Music: Suzanne Vega

Suzanne Vega is a woman with a heavenly voice, and equally divine music to cushion it. She's known chiefly by the mainstream for “Luka” & “Tom’s Diner”, but her entire career is something to appreciate.

"Tom's Diner" was used as the reference track in an early trial of the MP3 compression system, earning her the distinction of being the Mother of the MP3. It was chosen because her a capella vocal with relatively little reverberation was used as the model for Karlheinz Brandenburg's compression algorithm. Brandenburg heard "Tom's Diner" on a radio playing the song. He was excited and at first convinced it would be “nearly impossible to compress this warm a capella voice.”

In 1990, two British music producers remixed "Tom's Diner" and released it limitedly to clubs under the name "DNA" without permission from Vega, PolyGram, A&M Records, or the music publisher. A&M quickly discovered the remix...but didn't sue them. Instead, they bought and released it fully, and it became a larger hit than it originally had been.

Another notable song is "The Queen And The Soldier" (1985), the characters of which have an active fandom to this day.

She has released the following albums:
  • Suzanne Vega (1985)
  • Solitude Standing (1987), The One with... the aformentioned "Tom's Diner" and "Luka".
  • Days of Open Hand (1990)
  • 99.9F° (1992)
  • Nine Objects of Desire (1996)
  • Songs in Red and Gray (2001)
  • Beauty and Crime (2007)

Tropes Suzanne Vega provides:

  • A Cappella: "Tom's Diner" is an A cappella song written in 1981 about impressions and feelings of a woman in a city during one morning. She did later also an instrumental version of the song.
  • Answer Song: "(I'll Never Be) Your Maggie May", in answer to Rod Stewart's "Maggie May".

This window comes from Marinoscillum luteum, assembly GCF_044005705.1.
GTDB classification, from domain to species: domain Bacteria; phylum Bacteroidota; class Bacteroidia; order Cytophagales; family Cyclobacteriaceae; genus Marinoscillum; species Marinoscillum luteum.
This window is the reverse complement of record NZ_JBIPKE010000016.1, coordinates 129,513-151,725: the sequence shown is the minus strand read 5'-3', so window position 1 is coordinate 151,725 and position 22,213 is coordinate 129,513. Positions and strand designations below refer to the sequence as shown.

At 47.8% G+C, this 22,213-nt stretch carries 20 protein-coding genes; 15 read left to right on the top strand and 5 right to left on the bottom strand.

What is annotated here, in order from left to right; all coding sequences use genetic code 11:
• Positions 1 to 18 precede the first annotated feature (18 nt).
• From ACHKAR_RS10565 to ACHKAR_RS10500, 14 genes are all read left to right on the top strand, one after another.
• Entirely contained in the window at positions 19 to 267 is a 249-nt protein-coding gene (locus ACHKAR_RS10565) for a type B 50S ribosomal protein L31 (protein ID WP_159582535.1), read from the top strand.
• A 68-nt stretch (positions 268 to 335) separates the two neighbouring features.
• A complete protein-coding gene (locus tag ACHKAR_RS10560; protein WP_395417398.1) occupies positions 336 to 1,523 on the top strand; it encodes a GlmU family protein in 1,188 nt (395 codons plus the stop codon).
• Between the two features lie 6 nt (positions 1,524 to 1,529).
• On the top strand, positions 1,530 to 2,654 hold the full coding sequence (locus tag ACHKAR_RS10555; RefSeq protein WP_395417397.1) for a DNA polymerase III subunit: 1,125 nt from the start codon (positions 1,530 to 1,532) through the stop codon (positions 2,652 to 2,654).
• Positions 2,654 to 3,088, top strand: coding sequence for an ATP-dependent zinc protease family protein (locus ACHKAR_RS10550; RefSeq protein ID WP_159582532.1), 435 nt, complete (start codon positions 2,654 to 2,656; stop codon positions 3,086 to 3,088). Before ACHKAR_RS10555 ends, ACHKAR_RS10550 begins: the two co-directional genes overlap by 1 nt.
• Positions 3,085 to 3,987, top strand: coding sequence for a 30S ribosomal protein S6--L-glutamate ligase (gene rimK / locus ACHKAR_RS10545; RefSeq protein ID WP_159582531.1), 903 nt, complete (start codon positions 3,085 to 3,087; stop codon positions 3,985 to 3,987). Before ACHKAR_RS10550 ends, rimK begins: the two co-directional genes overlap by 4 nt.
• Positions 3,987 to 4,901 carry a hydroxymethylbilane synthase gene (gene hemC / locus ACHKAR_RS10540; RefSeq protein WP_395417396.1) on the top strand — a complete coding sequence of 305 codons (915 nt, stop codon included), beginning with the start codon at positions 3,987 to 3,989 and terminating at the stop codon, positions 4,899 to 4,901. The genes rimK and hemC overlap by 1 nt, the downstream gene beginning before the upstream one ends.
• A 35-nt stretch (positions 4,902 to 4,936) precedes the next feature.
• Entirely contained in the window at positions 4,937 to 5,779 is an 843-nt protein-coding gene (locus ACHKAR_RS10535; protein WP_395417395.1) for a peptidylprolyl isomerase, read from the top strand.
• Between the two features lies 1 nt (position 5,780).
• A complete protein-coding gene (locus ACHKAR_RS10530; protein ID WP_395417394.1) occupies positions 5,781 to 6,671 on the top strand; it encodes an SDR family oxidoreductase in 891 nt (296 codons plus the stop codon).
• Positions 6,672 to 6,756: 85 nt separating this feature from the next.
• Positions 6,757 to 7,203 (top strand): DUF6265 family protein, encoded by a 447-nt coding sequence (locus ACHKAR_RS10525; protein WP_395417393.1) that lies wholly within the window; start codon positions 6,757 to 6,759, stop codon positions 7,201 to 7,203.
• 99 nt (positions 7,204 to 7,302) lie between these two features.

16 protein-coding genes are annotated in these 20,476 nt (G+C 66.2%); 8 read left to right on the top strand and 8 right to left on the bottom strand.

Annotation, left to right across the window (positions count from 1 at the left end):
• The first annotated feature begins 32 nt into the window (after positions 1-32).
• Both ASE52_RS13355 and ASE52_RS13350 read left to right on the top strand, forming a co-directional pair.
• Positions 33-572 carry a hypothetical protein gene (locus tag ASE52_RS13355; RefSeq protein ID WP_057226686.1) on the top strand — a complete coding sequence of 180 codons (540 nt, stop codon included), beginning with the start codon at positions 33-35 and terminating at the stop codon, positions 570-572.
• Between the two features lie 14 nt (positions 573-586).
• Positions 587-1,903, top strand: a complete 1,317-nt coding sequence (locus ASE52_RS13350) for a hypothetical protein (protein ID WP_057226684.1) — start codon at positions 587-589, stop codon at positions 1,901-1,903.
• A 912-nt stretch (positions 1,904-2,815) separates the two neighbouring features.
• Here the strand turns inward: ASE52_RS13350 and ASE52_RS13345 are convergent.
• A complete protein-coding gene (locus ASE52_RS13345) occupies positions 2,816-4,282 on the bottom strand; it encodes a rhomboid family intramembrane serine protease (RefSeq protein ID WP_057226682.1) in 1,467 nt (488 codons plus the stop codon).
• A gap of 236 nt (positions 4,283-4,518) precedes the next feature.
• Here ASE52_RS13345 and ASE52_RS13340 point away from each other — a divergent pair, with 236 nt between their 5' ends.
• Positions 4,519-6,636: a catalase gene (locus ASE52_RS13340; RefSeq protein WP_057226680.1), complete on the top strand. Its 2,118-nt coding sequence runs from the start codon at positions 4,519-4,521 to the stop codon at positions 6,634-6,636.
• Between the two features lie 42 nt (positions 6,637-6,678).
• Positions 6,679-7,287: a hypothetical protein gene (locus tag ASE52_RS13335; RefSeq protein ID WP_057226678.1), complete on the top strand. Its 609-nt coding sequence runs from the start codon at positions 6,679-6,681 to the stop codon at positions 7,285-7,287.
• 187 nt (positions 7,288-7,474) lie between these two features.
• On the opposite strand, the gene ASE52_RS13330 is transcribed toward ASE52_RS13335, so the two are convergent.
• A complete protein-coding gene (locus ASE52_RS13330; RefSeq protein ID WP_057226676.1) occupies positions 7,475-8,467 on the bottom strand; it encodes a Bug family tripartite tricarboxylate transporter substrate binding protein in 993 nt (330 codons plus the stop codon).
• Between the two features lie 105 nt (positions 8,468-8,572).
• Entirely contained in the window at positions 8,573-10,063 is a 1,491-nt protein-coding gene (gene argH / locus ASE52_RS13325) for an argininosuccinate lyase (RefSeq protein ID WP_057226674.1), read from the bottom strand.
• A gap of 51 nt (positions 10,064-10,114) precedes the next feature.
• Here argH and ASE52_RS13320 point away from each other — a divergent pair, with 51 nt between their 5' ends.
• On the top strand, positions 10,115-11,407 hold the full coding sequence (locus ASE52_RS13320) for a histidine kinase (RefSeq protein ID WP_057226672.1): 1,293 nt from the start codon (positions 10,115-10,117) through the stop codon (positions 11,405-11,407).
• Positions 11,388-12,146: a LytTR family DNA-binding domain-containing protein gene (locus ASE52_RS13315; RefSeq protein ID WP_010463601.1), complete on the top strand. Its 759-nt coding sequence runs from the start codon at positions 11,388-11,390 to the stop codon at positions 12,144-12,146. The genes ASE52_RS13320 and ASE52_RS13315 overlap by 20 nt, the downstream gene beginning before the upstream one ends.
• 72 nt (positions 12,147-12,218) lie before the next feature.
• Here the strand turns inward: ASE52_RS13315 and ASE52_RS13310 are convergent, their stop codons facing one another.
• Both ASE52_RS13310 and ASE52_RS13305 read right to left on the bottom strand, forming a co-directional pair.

• Anvils That Needed To Be Dropped: "Luka" teaches us about child abuse and how no one should ignore the plight of the children enduring it. The Lyrical Dissonance makes the song even more anvilicious when people pay attention to the lyrics, and so they should.
  • Cut Himself Shaving: "Luka" is a song very obviously about child abuse, runs with the "walked into the door again" approach in amidst claims of being clumsy and recommendations not to ask.
  • Distracted by the Sexy: "Gypsy", where the man she's addressing is "Distracted by the women/With the dimples and the curls".
  • Driven to Suicide: "Straight Lines" could very well be about this, while "In Liverpool" is pretty unambiguously about this.
  • Green-Eyed Monster: Jealousy is a big part of what drives "Frank & Ava" apart. "He says it isn't me you're thinking of."
  • Hurricane of Puns: "No Cheap Thrill". A hurricane of poker puns, most of which also serve as Double Entendres, to be precise.
  • Important Haircut: "Straight Lines" is about this. Unless it isn't.
  • Lyrical Dissonance:
    • "Luka" is a peppy little song... about an abused little boy.
    • There's also "Tombstone", an upbeat song about death.
  • Mundane Made Awesome: "Tom's Diner," about going to the location for coffee, reading the newspaper and observing the other customers.
  • Non-Appearing Title:
    • "Tom's Diner". The name of the diner the singer is in is never mentioned in the lyrics.
    • "Penitent"
    • "Woman on the Tier" (though the subtitle, "I'll See You Through", does appear)
    • "Gypsy".
  • Rape as Drama: "Bad Wisdom" seems from the lyrics to be about a child who's been sexually abused.
  • Refrain from Assuming:
    • Her most famous song is not "My Name Is Luka", it's just "Luka".
    • "Tom's Diner" is not called "Do-Do-Do-Da-Do-Do-Do-Da-Do-Da-Duh-Duh-Da-Duh-Duh-Duh". (Well, duh.)
  • Shout-Out: Many of her songs are based on real events, people, or stories:
    • "Calypso" is about the Greek goddess Calypso, as seen in the Odyssey.
    • "Frank and Ava" describes the relationship between Frank Sinatra and Ava Gardner
    • "Rock in My Pocket" is about David and Goliath.
    • "Marlene on the Wall" references a poster of real life actress Marlene Dietrich that was on Vega's wall in her room.
  • The Woman Wearing the Queenly Mask - "The Queen and the Soldier" is about this trope. Unless it isn't.